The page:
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Robin Pogrebin-David Smith Smackdown on the Future of NEA

Pogrebin.jpg
Robin Pogrebin, NY Times culture writer

UPDATE
: Robin Pogrebin scoops me…by breaking an embargo.

I’ll get to the subject of this headline in a moment, but first I wanted to call your attention to the announcement buried at end of my previous post, in which I introduced a new perk for CultureGrrl‘s Premier Donors. That select group received an advance heads-up about the topic of this post.

A contribution of of $25 or more will get you not only an e-mailed link to posts after they are published, but also (in most, but not all, cases) an early warning system about the topics to be covered in upcoming posts. (You can of course, opt out of these lists if your philanthropy is no-strings-attached.)

All exisiting donors will be automatically bumped up to premier status. New donors of $5-$24 will receive the post-publication e-mail links, but not the advance alerts.

Some posts will not be pre-announced, however, to prevent my being scooped by the likes of Robin Pogrebin. She recently did a terrific job (and I’m NOT kidding) in showing off her knowledge and analytical acumen in this discussion (more like a debate) with the risk-averse David Smith on the subject of President Obama‘s NEA and NEH appointments. They sparred on John Schaefer‘s “Soundcheck” program on New York Public Radio.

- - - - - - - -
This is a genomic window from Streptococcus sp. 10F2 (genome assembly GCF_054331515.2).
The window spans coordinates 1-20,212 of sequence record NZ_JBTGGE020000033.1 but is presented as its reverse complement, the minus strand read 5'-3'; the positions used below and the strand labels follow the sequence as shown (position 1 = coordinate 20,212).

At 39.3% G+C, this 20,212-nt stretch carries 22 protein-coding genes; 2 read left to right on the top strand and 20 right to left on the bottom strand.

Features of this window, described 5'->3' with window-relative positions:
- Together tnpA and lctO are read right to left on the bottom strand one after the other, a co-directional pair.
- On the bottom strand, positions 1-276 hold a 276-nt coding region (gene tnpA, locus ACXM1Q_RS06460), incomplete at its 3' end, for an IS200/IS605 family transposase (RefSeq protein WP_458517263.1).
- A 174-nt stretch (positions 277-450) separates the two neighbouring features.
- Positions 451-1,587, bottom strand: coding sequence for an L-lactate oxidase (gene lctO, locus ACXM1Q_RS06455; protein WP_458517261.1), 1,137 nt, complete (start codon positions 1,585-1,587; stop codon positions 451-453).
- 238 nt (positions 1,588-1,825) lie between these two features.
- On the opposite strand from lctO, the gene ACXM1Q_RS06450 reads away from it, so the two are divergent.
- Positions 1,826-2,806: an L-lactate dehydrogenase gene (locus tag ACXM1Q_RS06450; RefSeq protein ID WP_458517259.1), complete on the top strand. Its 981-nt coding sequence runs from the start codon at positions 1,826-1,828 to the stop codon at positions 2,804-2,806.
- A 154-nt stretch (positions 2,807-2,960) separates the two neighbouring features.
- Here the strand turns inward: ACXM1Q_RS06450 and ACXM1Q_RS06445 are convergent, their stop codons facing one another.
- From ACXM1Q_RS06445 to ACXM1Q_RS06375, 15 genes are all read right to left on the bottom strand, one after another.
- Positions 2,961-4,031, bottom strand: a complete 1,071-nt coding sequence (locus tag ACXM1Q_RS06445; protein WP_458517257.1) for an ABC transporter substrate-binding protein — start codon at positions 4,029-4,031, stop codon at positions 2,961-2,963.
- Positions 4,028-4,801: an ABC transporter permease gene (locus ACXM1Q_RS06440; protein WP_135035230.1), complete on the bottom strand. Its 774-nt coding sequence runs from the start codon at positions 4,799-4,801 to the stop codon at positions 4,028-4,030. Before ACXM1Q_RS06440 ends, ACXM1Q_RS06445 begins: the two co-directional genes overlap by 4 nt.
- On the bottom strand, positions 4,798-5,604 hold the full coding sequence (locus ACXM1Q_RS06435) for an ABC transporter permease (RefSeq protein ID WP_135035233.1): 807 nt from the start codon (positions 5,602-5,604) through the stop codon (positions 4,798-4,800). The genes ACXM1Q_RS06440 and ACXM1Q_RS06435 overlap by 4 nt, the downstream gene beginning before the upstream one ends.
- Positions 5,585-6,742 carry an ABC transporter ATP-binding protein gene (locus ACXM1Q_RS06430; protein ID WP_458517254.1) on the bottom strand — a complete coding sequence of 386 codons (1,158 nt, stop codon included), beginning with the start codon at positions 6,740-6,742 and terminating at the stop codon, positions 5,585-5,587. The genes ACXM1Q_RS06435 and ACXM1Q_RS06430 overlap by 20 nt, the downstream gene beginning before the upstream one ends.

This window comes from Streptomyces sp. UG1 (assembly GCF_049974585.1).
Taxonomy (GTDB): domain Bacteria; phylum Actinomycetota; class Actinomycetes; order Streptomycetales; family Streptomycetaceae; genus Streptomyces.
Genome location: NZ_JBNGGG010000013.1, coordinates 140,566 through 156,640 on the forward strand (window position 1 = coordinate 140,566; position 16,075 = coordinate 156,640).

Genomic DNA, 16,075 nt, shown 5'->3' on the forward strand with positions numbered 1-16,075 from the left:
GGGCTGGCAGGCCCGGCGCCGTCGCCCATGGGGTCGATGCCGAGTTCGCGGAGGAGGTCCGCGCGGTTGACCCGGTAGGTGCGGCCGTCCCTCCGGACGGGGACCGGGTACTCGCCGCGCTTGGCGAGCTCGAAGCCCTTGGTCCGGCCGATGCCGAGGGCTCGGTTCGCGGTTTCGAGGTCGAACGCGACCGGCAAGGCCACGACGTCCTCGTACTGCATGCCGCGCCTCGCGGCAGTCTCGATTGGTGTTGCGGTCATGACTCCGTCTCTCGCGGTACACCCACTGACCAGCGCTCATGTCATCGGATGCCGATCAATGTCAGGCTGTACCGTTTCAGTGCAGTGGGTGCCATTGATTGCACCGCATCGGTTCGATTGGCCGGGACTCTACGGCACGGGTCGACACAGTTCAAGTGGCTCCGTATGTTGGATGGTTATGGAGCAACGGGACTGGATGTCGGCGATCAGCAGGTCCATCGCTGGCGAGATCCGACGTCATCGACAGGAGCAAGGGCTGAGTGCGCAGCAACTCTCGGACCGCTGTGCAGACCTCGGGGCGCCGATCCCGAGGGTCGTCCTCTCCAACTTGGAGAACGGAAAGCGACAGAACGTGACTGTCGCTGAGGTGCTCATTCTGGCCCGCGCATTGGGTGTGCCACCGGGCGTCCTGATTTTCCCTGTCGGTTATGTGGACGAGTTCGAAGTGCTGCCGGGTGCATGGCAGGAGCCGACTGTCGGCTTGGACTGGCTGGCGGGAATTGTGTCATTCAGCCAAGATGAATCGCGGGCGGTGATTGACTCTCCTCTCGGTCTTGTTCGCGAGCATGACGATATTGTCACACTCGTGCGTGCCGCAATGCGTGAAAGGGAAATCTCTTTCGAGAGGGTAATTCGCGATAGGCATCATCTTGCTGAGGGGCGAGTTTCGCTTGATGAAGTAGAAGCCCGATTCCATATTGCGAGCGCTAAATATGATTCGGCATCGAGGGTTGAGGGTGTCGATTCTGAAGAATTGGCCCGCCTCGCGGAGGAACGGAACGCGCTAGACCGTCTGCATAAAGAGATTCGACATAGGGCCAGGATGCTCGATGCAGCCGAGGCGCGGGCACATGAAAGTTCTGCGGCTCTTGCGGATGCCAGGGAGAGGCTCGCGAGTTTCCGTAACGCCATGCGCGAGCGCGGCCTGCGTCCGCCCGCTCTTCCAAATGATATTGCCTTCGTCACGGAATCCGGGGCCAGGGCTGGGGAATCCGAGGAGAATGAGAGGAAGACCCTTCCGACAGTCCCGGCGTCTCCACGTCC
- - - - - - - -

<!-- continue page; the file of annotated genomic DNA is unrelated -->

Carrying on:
Robin opined that it would be nice if there were more risk-taking under NEA’s new administration and she noted that Rocco Landesman (scroll down), the agency’s Obama-nominated director designate, has been known as a “troublemaker” (in a good way). David has been disseminating his wishful-thinking predictions that the new federal heads for arts and humanities won’t rock the boat by being excessively cutting-edge in supporting creative artistic efforts and creative thought.

Smith detailed his views in this recent piece in the Wall Street Journal. But didn’t he get the memo from Bloomberg‘s Jeremy Gerard that Rocco is a game-changer, not someone who “ought to elicit a sigh of relief from conservatives,” as Smith put it in his WSJ essay? To understand more about Landesman’s non-conservative philosophy and lifestyle, you need to read David Owen‘s 1994 New Yorker profile. Pogrebin’s piece on the appointment is here.

Smith seems to see NEA as a big federal civic lesson about the importance and value of the arts. But does the National Science Foundation only hype the civic value of science? No. Its primary function is funding basic research by those who are pushing the frontiers of scientific knowledge and discovery. It supports
“‘high-risk, high pay-off’ ideas, novel collaborations and numerous projects
that may seem like science fiction today, but which the public will take for granted
tomorrow.”

NEA and NEH should do the same for their respective fields. That means, among other things, restoring fellowships for artists—the artworld’s equivalent of risk-taking “basic research.”

Meanwhile, NEA spokesperson Victoria Hutter informed me that there’s no word yet on whether Landesman will subjected to official confirmation hearings: “We don’t know when confirmation will take place,” Hutter said, “or whether or not there will be a hearing.” Dana Gioia, the previous NEA head, assumed his post without a hearing, she noted.

So let’s just get on with it! No NEA Four litmus test.

an ArtsJournal blog